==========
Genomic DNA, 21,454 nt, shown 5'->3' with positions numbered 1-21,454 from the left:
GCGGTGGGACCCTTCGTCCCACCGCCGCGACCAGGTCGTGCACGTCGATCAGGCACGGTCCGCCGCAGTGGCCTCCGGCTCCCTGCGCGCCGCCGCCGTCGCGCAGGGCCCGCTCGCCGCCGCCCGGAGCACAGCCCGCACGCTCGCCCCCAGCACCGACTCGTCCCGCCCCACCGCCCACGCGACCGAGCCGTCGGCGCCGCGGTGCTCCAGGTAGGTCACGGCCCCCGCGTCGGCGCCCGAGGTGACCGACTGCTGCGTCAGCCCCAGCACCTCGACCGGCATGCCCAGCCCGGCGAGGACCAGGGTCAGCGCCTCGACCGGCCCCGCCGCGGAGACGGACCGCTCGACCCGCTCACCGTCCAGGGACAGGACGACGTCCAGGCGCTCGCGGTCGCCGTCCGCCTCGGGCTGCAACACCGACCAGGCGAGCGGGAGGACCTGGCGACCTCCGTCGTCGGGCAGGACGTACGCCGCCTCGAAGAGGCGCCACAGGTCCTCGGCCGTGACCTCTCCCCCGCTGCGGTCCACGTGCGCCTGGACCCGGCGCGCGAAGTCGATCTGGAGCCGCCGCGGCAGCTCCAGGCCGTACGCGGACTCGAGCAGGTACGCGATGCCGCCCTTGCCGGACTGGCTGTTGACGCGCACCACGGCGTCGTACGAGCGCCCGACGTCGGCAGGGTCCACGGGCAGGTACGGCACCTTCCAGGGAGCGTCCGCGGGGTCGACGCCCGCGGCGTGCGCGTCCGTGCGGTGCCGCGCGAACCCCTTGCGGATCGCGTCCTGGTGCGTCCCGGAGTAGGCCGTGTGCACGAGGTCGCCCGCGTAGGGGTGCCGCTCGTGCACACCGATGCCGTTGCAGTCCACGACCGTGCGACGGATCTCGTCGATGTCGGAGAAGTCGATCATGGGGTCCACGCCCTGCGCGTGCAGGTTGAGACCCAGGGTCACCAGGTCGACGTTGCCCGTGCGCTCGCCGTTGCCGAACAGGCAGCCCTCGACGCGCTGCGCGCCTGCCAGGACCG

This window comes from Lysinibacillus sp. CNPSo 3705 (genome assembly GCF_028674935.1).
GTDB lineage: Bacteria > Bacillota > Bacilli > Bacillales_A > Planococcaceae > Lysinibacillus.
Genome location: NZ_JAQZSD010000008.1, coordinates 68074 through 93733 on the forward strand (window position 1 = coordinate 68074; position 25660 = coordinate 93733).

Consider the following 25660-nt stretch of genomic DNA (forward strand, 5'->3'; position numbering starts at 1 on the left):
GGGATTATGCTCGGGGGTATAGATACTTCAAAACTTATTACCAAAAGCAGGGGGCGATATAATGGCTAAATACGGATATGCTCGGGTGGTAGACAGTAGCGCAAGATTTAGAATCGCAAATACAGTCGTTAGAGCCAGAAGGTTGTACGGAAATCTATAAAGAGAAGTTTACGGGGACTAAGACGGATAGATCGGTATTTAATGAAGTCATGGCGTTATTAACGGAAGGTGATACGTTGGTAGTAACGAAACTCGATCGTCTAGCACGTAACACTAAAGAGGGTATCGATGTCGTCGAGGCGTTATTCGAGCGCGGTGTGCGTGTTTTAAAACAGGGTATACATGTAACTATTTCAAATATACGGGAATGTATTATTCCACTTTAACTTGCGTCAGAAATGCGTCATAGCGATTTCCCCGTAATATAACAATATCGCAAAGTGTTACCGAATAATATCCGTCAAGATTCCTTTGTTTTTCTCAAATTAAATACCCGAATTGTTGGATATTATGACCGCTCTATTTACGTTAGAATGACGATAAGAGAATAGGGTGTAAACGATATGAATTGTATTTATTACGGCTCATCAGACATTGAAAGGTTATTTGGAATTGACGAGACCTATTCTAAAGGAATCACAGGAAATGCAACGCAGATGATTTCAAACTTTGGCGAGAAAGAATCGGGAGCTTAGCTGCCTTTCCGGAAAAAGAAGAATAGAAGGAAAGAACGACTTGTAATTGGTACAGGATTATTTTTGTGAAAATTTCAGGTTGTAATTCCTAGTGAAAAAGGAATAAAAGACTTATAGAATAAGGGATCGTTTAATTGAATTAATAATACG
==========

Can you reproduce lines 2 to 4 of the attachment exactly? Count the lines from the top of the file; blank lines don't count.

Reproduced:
GCGGTGGGACCCTTCGTCCCACCGCCGCGACCAGGTCGTGCACGTCGATCAGGCACGGTCCGCCGCAGTGGCCTCCGGCTCCCTGCGCGCCGCCGCCGTCGCGCAGGGCCCGCTCGCCGCCGCCCGGAGCACAGCCCGCACGCTCGCCCCCAGCACCGACTCGTCCCGCCCCACCGCCCACGCGACCGAGCCGTCGGCGCCGCGGTGCTCCAGGTAGGTCACGGCCCCCGCGTCGGCGCCCGAGGTGACCGACTGCTGCGTCAGCCCCAGCACCTCGACCGGCATGCCCAGCCCGGCGAGGACCAGGGTCAGCGCCTCGACCGGCCCCGCCGCGGAGACGGACCGCTCGACCCGCTCACCGTCCAGGGACAGGACGACGTCCAGGCGCTCGCGGTCGCCGTCCGCCTCGGGCTGCAACACCGACCAGGCGAGCGGGAGGACCTGGCGACCTCCGTCGTCGGGCAGGACGTACGCCGCCTCGAAGAGGCGCCACAGGTCCTCGGCCGTGACCTCTCCCCCGCTGCGGTCCACGTGCGCCTGGACCCGGCGCGCGAAGTCGATCTGGAGCCGCCGCGGCAGCTCCAGGCCGTACGCGGACTCGAGCAGGTACGCGATGCCGCCCTTGCCGGACTGGCTGTTGACGCGCACCACGGCGTCGTACGAGCGCCCGACGTCGGCAGGGTCCACGGGCAGGTACGGCACCTTCCAGGGAGCGTCCGCGGGGTCGACGCCCGCGGCGTGCGCGTCCGTGCGGTGCCGCGCGAACCCCTTGCGGATCGCGTCCTGGTGCGTCCCGGAGTAGGCCGTGTGCACGAGGTCGCCCGCGTAGGGGTGCCGCTCGTGCACACCGATGCCGTTGCAGTCCACGACCGTGCGACGGATCTCGTCGATGTCGGAGAAGTCGATCATGGGGTCCACGCCCTGCGCGTGCAGGTTGAGACCCAGGGTCACCAGGTCGACGTTGCCCGTGCGCTCGCCGTTGCCGAACAGGCAGCCCTCGACGCGCTGCGCGCCTGCCAGGACCG

This window comes from Lysinibacillus sp. CNPSo 3705 (genome assembly GCF_028674935.1).
GTDB lineage: Bacteria > Bacillota > Bacilli > Bacillales_A > Planococcaceae > Lysinibacillus.